IOW lowers machinery tax by 26 percent

Published 11:11 am Saturday, December 3, 2011


ISLE OF WIGHT—During Thursday’s meeting, Isle of Wight County Supervisors voted 5-0 to reduce the tax it levies on manufacturers for their machinery and tools by 26 percent.

At the new rate of 70 cents per $100, Commissioner of Revenue Gerald Gwaltney expects the county to take in $325,000 less than this year’s $12.1 million, when the rate was 95 cents per $100. In addition, $5.7 million was lost when International Paper closed in 2010.

The new rate takes effect in 2012. Each Virginia locality with industry has such a levy, but determines its own rate.

School Board member Herb DeGroft told supervisors during a public hearing he was concerned about whether it was wise to lower the tax rate.

“We need every dollar for Isle of Wight to meet its needs,” said DeGroft.

Outgoing Newport District Supervisor Stan Clark said the reduction is an incentive for businesses to expand and new businesses to move here.

“(The decrease) makes us competitive,” Clark said. “It’s the business-friendly thing to do.”

Hardy District Supervisor JoAnn Hall said the new tax will pay for itself when new companies open in the county.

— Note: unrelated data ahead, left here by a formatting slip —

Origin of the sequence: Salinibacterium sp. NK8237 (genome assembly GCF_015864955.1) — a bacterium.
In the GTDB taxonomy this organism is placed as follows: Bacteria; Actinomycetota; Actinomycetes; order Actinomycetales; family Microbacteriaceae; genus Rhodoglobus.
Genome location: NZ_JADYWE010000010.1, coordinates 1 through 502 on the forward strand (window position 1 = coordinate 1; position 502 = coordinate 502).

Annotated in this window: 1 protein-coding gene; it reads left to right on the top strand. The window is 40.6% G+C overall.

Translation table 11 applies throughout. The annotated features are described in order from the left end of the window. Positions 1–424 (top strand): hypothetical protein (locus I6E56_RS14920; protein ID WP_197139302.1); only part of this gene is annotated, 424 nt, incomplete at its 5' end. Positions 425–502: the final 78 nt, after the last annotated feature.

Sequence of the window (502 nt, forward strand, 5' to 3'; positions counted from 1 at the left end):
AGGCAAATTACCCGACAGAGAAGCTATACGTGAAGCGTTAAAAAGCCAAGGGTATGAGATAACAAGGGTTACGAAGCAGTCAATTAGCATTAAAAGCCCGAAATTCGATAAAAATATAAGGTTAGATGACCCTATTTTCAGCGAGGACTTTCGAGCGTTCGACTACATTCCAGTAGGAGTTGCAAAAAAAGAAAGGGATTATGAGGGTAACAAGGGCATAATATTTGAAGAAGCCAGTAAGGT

Clark pointed to Green Mountain Coffee Roasters, which plans to open in the Shirley T. Holland Intermodal Park on Route 460, creating 800 jobs and investing $180 million. The jobs will pay an average of $40,000 a year.

The proposal for the tax reduction came from the county Economic Development Director Lisa Perry. Although supervisors had realized the need to reduce the rate to attract industry, Clark said.

Perry approached the board eight weeks ago with the tax reduction proposal.

“From the very first day, I immediately began talking with Gerald (Gwaltney) about the rate,” she said. “At the time, it didn’t seem terribly critical because there was not a lot of water capacity.”

That issue and the need for gas transmission have been addressed and we “can now attract bigger projects,” said Perry.

She said when International Paper spoke with her about the proposed fluff pulp project at the closed IP mill in Franklin, the business was “very concerned” about the rate.

“Green Mountain made it abundantly clear that the tax could be a deal breaker,” Perry said.

After much research, the county’s rate was “felt to be in the middle,” she said.

“But not just for Green Mountain, but because the time is right,” said Perry. “It’s the right time and right reasons.”

In comparison, Southampton’s Commissioner of Revenue Amy Carr said the county’s rate is $2.40 per $100. In tax year 2011, $355,259 was generated. When IP closed, $43,068 was lost.

Franklin Commissioner of Revenue Brenda Rickman said the city’s rate is $2 per $100; in the 2011 tax year, $60,651was raised. But Rickman stressed that the city does not have the amount of industry like its county neighbors.